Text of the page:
Susan Slusser of the San Francisco Chronicle writes that the “Moneyball” movie has started filming in Oakland with scenes from the A’s record-setting 20th straight win in 2002.
Scott Hatteberg delivered the game-winning homer in real life and actor Chris Pratt (who plays Andy in the super-awesome “Parks and Recreation” on NBC) is portraying him in the movie. And that’s when hilarity ensues:
Pratt, playing Hatteberg, didn’t exactly have the same result in his at-bat that Hatteberg did when his pinch-hit homer beat the Royals 12-11 in the bottom of the ninth on Sept. 4, 2002. …
“They said, ‘No matter what, if it’s in fair territory, act like it’s a home run,'” [A’s batboy Jordan] Iserson reported. “His first swing was a weak broken-bat ground ball and everyone rushed out there like it went into the fifth row.”
Ah, Hollywood. I suspect they’ll have the opposite problem when it comes to shooting the 2001 scene where Derek Jeter’s flip to Jorge Posada nails Jeremy Giambi at the plate, because no actor is going to believe not sliding in that spot is realistic.
The Braves have signed former football player and current outfielder Sanders Commings, an Augusta, Georgia native, to a minor league contract, Ken Rosenthal of FOX Sports reports.
Commings, 26, was a defensive back who played for the University of Georgia before being selected by the Chiefs in the fifth round of the 2013 draft. He appeared in two games in the 2013 season.
Commings also played baseball for Westside High School and was selected by the Diamondbacks in the 37th round of the 2008 draft. He chose to attend the University of Georgia instead. When football didn’t pan out, Commings started training with Jerry Hairston, Jr. Hairston said he was “blown away” when he saw Commings hit for the first time.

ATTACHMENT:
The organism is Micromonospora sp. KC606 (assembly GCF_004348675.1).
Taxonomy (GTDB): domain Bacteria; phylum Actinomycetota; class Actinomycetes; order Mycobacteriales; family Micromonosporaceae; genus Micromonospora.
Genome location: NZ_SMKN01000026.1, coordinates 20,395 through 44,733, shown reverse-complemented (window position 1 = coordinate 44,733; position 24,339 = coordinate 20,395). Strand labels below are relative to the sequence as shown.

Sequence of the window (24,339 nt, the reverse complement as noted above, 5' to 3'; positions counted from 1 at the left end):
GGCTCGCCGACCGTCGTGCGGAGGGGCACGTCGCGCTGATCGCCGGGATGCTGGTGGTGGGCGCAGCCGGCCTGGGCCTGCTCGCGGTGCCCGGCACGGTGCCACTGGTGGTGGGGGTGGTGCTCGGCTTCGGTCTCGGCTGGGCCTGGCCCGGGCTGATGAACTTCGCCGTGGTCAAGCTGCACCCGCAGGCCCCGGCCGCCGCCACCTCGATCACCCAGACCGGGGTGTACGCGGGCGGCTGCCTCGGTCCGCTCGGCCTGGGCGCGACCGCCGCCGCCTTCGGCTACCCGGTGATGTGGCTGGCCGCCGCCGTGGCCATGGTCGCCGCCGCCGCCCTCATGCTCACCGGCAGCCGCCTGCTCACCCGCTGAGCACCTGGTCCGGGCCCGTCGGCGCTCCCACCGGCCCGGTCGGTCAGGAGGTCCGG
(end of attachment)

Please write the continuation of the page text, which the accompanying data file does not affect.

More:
Obviously, Commings’ path to success as a professional baseball player will be long, but it’s a no-risk flier for the Braves. The club has past experience with football players, including Deion Sanders and Brian Jordan.
The next task for the Braves will be to acquire Ryan Goins from the Blue Jays. That way, players will look at the lineup card each day to see if it’s Commings or Goins.
On Thursday afternoon, Rays pitcher Chris Archer asked his Twitter followers, “Lots swirling around what needs to be changed about the game of baseball. What do y’all want to see changed, if anything, & why?”
Tigers ace Justin Verlander responded:
To that, Archer said:
For what it’s worth, Verlander hasn’t been much of a hitter. In 47 career plate appearances, he has three singles and no extra-base hits. And if the AL did get rid of the DH rule, the Tigers would have nowhere to put Victor Martinez. Verlander, though, would have an easier time pitching to opposing pitchers rather than their DH’s.